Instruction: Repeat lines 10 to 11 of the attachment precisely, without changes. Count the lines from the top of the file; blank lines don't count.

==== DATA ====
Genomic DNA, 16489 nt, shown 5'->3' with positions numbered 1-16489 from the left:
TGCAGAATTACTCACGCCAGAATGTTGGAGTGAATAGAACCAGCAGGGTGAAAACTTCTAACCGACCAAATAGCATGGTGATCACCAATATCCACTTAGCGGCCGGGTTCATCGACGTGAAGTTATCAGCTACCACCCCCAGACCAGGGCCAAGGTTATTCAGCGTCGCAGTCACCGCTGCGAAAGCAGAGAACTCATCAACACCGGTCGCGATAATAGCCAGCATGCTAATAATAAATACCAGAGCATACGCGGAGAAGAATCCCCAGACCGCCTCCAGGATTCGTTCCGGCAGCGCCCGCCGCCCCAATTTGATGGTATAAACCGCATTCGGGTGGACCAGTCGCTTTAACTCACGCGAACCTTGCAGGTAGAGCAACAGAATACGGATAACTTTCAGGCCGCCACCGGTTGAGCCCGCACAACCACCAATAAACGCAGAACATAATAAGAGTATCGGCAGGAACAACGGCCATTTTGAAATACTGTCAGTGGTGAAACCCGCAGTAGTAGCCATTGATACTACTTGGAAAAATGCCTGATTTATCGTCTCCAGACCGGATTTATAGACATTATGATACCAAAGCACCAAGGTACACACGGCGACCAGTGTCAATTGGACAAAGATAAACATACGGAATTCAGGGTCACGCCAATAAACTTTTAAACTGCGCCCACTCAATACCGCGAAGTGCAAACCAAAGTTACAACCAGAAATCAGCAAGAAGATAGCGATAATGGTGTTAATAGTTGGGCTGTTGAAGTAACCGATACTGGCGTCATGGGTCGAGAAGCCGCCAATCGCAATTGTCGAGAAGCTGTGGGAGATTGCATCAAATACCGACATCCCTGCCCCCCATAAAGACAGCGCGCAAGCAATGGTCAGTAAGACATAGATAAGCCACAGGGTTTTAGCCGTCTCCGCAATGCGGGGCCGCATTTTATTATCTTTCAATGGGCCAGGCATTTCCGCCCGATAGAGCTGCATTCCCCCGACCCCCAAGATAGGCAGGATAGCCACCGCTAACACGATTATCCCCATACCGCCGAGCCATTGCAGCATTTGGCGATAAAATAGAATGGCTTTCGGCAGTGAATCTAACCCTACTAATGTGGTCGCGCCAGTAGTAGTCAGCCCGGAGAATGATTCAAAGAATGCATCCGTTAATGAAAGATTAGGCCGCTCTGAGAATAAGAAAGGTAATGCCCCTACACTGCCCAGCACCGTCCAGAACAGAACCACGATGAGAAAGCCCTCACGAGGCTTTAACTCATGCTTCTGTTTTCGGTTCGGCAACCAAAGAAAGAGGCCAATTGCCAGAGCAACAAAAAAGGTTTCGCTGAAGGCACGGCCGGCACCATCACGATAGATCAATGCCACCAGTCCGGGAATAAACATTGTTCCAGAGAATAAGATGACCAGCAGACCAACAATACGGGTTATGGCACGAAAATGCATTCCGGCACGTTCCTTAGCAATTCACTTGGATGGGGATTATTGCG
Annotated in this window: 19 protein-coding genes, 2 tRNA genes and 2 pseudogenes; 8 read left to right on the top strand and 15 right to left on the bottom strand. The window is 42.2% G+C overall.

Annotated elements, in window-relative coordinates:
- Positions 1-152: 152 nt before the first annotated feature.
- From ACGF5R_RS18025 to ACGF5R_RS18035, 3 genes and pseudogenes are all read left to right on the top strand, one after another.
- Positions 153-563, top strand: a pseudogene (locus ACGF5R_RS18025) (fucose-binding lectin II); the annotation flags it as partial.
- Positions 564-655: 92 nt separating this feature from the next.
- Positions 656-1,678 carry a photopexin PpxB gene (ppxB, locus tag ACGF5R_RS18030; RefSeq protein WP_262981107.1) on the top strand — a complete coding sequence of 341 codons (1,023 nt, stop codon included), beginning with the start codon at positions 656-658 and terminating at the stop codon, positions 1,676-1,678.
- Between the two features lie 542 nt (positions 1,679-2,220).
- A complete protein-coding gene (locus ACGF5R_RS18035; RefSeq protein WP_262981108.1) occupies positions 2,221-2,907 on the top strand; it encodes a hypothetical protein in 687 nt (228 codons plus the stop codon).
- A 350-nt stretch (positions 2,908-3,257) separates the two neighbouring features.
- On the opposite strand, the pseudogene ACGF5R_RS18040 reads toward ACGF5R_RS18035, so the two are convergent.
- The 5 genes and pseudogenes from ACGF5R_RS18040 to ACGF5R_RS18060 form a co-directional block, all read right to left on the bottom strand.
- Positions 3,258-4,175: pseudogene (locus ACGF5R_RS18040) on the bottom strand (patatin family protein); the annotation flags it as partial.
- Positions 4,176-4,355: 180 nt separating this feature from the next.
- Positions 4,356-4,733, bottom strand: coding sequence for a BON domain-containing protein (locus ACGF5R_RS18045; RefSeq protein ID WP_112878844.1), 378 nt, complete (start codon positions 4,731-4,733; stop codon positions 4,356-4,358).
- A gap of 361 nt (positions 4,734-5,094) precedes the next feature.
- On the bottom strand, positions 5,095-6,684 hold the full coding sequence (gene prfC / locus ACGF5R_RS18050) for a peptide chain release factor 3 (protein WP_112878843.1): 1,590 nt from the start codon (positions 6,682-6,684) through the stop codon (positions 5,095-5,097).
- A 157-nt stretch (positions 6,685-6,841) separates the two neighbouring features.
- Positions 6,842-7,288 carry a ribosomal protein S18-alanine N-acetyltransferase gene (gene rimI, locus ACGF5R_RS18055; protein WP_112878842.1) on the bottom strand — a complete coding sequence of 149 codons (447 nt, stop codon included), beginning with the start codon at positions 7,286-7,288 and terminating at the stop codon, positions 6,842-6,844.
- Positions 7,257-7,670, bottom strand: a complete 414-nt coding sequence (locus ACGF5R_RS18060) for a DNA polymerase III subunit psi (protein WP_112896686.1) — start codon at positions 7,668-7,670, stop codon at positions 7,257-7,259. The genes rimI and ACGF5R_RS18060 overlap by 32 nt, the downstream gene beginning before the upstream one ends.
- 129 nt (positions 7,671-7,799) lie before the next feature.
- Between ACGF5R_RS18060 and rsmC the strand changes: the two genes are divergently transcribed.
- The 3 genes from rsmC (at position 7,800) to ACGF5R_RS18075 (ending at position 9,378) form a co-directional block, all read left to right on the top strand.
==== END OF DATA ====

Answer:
- Between the two features lie 542 nt (positions 1,679-2,220).
- A complete protein-coding gene (locus ACGF5R_RS18035; RefSeq protein WP_262981108.1) occupies positions 2,221-2,907 on the top strand; it encodes a hypothetical protein in 687 nt (228 codons plus the stop codon).